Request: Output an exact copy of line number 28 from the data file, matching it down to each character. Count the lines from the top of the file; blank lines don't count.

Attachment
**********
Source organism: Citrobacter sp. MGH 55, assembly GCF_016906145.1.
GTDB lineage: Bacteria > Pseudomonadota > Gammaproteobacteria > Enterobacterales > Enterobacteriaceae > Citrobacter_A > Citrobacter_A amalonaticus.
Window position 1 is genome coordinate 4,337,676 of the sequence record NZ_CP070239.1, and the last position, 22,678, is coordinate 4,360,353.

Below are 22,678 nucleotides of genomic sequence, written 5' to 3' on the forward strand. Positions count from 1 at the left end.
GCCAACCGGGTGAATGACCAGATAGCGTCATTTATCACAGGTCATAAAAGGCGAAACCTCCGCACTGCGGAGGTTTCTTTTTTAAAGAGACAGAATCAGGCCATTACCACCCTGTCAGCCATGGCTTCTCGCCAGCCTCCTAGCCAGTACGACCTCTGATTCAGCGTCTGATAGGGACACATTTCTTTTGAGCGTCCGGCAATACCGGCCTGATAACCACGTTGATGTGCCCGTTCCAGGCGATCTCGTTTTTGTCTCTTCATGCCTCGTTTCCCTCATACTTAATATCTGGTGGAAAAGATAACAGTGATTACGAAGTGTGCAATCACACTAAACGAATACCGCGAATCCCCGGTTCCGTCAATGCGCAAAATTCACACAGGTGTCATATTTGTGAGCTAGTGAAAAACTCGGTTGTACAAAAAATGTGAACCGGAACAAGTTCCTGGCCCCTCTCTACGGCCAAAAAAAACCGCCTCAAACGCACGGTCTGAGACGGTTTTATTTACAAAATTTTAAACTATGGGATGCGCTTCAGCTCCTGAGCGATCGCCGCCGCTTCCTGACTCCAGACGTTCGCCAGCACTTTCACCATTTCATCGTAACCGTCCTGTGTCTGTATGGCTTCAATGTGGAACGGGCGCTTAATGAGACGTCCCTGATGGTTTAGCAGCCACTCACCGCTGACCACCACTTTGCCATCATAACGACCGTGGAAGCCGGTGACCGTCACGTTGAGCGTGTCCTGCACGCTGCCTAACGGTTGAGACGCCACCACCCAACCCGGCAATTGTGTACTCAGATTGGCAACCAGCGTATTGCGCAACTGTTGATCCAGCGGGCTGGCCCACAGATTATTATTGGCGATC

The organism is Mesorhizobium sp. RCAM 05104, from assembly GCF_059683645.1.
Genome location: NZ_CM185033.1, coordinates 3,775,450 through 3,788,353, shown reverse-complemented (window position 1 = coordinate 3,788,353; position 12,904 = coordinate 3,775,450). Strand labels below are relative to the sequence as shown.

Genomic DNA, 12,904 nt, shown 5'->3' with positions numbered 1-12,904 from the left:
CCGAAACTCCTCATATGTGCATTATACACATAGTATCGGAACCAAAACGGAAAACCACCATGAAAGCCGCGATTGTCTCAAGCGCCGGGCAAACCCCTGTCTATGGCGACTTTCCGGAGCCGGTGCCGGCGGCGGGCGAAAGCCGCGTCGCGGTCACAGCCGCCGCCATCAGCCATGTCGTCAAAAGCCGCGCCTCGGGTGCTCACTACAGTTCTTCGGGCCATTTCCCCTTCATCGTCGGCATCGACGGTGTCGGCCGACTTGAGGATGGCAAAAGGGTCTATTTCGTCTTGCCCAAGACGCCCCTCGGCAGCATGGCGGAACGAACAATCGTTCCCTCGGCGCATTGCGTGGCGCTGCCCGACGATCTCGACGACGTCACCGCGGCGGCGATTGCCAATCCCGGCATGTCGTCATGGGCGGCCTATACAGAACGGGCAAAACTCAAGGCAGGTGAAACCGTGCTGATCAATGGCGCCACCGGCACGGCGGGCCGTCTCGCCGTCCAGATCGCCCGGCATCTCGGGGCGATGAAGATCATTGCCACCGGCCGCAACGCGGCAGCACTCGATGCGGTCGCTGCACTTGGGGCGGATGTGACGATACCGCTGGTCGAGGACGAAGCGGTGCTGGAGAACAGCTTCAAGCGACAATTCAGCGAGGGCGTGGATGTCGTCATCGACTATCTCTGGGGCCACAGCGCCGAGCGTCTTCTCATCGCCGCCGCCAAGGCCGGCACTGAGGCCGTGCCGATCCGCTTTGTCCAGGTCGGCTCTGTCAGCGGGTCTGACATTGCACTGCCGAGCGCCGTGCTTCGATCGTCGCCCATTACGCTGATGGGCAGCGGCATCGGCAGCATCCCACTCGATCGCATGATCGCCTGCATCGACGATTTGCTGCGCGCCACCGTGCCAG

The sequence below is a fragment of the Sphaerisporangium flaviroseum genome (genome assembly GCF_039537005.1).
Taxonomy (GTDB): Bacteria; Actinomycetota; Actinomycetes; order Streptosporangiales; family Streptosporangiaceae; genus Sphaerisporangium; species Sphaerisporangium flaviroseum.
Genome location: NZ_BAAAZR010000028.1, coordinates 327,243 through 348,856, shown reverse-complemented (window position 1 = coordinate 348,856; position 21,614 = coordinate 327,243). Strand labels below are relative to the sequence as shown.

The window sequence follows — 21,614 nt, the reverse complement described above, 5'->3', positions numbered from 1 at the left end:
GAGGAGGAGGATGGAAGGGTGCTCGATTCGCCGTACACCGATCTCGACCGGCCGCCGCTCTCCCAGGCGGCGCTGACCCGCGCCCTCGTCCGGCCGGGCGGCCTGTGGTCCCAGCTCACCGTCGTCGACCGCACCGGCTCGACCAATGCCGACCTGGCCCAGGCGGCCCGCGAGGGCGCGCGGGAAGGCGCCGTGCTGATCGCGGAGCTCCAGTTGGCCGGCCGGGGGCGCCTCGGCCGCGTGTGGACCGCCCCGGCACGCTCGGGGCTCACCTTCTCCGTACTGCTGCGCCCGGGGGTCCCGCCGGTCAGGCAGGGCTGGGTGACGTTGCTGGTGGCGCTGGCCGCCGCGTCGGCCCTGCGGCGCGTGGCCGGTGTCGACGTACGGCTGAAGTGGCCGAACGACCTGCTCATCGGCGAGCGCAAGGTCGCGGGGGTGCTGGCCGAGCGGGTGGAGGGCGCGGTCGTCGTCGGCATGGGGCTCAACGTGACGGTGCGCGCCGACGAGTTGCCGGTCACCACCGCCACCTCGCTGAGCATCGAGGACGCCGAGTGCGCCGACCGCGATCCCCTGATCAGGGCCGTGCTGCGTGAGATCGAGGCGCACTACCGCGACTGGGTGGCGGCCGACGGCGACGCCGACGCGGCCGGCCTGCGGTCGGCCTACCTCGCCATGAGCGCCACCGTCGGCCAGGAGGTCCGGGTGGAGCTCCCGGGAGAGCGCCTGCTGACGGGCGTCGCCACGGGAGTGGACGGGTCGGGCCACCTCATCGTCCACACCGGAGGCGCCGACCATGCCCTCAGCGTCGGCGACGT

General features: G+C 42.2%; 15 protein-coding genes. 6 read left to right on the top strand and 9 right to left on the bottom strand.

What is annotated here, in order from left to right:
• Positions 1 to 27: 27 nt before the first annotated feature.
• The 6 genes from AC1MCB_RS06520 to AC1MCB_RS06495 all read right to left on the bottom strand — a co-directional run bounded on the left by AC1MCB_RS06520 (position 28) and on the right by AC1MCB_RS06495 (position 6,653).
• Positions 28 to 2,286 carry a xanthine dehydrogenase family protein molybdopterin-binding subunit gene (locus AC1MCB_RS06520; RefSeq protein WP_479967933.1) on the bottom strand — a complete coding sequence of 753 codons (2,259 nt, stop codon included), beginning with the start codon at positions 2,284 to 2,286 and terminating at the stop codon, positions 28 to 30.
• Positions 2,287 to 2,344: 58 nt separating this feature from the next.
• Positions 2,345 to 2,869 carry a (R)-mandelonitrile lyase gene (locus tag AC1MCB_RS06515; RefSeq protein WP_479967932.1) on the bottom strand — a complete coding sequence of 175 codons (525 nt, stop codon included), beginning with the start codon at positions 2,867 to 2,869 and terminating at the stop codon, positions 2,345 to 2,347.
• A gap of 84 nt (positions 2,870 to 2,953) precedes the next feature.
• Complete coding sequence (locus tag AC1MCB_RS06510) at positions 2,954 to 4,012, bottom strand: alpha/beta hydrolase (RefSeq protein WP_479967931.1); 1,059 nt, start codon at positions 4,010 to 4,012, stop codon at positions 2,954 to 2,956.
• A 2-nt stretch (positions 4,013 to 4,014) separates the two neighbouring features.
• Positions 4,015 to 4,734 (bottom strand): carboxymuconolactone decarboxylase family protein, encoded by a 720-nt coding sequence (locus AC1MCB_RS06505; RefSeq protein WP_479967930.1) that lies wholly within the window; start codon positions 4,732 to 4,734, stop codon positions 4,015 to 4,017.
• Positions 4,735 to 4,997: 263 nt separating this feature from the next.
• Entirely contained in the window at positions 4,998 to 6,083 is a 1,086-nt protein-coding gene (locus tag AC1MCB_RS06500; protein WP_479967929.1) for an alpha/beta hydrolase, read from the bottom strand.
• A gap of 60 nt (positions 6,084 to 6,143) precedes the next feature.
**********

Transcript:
• A gap of 60 nt (positions 6,084 to 6,143) precedes the next feature.